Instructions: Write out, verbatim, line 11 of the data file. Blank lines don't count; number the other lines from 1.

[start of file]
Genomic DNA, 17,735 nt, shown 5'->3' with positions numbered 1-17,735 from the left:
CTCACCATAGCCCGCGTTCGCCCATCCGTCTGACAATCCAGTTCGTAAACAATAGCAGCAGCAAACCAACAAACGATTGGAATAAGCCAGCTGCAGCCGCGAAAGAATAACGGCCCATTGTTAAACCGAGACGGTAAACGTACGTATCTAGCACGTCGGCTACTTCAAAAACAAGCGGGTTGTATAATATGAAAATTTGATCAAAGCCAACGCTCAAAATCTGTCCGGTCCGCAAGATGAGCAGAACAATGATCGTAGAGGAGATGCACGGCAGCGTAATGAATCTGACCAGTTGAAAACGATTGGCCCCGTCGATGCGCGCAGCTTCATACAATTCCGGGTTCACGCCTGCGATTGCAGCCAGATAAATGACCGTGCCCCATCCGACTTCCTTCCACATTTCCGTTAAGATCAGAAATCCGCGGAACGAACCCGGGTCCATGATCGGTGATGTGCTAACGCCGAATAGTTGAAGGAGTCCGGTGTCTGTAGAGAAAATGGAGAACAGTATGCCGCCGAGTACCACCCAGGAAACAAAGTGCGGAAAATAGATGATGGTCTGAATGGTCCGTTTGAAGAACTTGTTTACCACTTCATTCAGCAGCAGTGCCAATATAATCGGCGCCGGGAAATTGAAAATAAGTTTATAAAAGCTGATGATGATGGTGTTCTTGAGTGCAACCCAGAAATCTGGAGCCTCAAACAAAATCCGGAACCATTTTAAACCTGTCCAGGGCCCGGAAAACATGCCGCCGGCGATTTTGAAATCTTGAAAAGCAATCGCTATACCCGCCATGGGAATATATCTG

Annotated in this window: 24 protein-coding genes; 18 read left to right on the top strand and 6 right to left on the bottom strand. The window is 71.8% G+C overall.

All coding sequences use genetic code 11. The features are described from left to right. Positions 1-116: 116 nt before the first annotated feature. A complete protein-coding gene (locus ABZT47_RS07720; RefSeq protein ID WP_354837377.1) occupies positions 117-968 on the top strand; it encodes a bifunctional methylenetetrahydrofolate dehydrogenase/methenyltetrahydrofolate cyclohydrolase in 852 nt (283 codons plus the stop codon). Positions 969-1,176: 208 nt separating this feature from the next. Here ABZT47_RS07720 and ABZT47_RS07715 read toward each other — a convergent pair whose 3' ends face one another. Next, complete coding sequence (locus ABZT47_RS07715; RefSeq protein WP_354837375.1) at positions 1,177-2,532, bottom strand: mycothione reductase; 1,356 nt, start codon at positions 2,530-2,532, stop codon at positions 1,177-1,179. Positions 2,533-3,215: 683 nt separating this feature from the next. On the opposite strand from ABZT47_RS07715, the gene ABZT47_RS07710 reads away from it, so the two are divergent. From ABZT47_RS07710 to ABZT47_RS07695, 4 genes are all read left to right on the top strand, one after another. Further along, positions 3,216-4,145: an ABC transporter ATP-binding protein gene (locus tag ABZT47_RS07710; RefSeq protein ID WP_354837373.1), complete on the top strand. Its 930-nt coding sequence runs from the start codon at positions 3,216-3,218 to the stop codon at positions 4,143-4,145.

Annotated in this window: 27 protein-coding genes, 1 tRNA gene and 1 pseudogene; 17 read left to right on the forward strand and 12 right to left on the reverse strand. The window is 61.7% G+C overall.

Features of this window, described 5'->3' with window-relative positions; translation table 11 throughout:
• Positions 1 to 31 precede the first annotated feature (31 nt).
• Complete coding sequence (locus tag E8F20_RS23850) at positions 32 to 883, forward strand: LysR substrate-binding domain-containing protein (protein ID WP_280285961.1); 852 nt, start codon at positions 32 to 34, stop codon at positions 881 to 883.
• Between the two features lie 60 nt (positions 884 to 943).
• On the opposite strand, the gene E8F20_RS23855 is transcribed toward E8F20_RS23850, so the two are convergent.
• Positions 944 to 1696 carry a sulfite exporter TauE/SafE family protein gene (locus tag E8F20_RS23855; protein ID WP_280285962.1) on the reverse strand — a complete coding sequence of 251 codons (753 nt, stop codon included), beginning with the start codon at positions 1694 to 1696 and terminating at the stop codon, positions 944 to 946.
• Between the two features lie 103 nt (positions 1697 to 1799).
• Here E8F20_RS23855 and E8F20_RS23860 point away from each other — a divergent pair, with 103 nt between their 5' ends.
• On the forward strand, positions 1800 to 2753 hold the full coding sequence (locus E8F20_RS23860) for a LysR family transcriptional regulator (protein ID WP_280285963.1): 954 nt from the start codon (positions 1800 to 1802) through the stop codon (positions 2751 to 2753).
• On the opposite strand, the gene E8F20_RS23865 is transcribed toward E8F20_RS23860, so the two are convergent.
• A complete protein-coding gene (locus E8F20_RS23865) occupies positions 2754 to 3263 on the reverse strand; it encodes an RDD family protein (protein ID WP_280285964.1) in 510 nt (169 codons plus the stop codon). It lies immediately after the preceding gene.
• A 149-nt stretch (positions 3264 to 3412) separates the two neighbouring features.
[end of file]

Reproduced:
• Positions 944 to 1696 carry a sulfite exporter TauE/SafE family protein gene (locus tag E8F20_RS23855; protein ID WP_280285962.1) on the reverse strand — a complete coding sequence of 251 codons (753 nt, stop codon included), beginning with the start codon at positions 1694 to 1696 and terminating at the stop codon, positions 944 to 946.